RFU ditches leaked plan to ‘sell Twickenham and buy half of Wembley’

The Rugby Football Union (RFU) drew up extraordinary plans to sell Twickenham and buy half of Wembley Stadium, leaked documents have revealed.

According to reports in the Times and the Daily Telegraph, the RFU explored the option of selling Twickenham as an alternative to spending £663m on redeveloping the 82,000-capacity stadium in south west London.

As part of the plans, the RFU explored the possibility of buying 50 per cent of Wembley and sharing the stadium with the English Football Association.

However, the RFU insisted it remains “focused” on developing Twickenham - the home of English rugby - and, according to the Times, the RFU has rejected previous considerations of moving to “alternative sites”.

The RFU will stick with plans to redevelop Twickenham (Getty Images)
The RFU will stick with plans to redevelop Twickenham (Getty Images)

Such an option was headlined as plan “Leave” - pitched as a radical alternative to plan “Stay”. Both options were outlined in a 69-page document that was leaked to the Times on Monday evening.

The “Stay” option has been identified as the “preferred way forward” by the RFU, but such a plan would demand a huge financial cost.

In December, the RFU said it faced a “significant loss” for the 2023-24 financial year, while English rugby has been hit with financial issues over the last couple of years with several club sides including Wasps and Worcester Warriors plunged into administration.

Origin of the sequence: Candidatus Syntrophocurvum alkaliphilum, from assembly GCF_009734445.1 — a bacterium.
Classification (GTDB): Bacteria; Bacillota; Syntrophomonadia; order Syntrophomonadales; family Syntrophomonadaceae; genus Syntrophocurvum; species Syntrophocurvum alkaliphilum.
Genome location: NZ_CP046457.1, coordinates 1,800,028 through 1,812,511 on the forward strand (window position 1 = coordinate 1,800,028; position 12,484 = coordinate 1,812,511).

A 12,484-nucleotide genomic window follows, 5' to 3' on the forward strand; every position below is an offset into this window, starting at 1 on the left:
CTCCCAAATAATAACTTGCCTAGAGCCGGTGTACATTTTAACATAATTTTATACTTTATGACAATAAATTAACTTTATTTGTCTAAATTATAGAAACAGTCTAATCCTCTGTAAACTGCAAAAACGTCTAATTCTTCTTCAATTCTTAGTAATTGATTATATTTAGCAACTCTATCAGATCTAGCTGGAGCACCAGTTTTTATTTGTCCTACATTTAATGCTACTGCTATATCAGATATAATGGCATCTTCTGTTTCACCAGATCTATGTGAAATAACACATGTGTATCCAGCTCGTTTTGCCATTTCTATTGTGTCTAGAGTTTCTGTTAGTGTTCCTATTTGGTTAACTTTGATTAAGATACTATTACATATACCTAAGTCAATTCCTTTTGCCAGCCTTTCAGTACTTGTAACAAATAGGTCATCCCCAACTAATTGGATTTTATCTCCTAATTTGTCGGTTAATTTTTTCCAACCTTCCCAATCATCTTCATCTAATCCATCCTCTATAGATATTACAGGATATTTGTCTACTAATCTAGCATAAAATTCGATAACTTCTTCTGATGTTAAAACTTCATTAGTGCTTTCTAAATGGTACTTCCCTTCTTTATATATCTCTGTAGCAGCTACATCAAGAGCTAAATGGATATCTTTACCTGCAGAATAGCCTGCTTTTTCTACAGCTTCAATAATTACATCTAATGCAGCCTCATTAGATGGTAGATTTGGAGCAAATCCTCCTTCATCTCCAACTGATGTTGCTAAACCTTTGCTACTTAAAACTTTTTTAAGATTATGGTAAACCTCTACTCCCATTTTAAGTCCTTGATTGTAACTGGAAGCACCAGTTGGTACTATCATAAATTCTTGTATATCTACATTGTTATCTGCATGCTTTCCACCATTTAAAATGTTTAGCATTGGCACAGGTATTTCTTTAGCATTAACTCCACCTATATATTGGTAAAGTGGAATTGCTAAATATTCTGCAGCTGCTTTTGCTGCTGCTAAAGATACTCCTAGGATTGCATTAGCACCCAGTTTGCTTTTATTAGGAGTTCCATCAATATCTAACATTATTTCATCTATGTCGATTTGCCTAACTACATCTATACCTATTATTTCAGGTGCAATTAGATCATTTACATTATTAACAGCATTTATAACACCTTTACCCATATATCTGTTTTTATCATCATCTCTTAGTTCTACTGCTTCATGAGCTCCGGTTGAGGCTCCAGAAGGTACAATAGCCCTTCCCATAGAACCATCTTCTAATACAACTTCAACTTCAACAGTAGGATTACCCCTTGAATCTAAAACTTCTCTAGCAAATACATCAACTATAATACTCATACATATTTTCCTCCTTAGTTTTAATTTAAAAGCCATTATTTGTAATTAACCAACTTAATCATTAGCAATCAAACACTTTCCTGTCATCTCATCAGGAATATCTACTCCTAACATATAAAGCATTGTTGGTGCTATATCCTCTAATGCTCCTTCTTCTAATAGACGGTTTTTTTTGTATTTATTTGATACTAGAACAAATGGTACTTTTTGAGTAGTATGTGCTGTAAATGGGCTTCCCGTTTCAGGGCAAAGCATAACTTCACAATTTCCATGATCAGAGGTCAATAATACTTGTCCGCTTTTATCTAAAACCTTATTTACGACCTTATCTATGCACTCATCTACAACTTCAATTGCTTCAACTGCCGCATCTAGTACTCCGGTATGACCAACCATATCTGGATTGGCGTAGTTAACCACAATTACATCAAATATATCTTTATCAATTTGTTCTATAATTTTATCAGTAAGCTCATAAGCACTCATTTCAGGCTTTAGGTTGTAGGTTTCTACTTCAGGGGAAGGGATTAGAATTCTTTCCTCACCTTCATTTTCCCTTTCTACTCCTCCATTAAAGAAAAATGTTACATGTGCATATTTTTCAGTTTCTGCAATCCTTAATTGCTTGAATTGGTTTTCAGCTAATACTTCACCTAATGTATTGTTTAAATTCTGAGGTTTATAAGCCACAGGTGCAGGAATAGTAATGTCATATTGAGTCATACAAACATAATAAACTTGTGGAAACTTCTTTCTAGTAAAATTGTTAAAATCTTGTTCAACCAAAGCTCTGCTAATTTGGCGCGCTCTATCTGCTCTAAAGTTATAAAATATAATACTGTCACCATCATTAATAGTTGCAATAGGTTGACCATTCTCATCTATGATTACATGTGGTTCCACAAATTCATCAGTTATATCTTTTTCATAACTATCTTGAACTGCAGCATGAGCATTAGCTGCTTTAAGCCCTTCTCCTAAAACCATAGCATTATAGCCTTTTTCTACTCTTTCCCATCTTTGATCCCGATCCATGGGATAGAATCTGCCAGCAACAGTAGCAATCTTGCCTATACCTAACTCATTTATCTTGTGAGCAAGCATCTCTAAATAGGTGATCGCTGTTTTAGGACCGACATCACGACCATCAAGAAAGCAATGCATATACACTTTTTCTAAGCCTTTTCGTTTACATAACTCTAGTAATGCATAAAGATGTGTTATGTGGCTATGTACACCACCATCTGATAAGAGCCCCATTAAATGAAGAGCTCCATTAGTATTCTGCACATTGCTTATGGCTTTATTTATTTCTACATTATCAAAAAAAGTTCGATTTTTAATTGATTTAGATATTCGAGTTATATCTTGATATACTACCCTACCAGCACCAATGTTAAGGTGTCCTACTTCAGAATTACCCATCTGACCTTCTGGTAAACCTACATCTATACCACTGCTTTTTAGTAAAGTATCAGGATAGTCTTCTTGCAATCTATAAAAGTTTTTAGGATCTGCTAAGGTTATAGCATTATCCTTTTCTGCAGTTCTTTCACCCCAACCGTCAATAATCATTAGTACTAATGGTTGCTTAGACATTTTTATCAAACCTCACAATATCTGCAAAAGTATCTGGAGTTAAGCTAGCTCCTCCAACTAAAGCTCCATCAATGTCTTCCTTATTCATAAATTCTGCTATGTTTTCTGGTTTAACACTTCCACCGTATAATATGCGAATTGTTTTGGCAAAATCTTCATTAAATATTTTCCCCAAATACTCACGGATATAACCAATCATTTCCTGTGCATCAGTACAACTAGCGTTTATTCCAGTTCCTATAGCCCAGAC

But while the RFU acknowledged spending the estimated £663m on redeveloping Twickenham was “unaffordable”, it has ruled out moving to Wembley.

The FA did not receive a formal approach from the RFU (The FA via Getty Images)
The FA did not receive a formal approach from the RFU (The FA via Getty Images)

A RFU spokesperson said: “Our long-term masterplan for Twickenham stadium is being developed to ensure England’s national rugby stadium stays up to date, is compliant with all relevant regulations, provides the best possible experiences for fans, and continues to generate revenue for reinvestment into the community and professional game.

“Work will be undertaken over the next 12 months to consider next stage designs and assess what interventions might take place and when within the existing stadium footprint over the next 10 years. The RFU board has not agreed any new redevelopment plans. However, as you would expect all options will be thoroughly considered as part of a long-term strategy.

“As plans are further developed, the RFU board and council will be fully consulted and engaged in the due diligence and approval process, this would include any potential funding sources. As per the RFU constitution, if borrowing of over £150m was needed, council members’ views and approval would be required. We do not anticipate major stadium works starting before 2027.”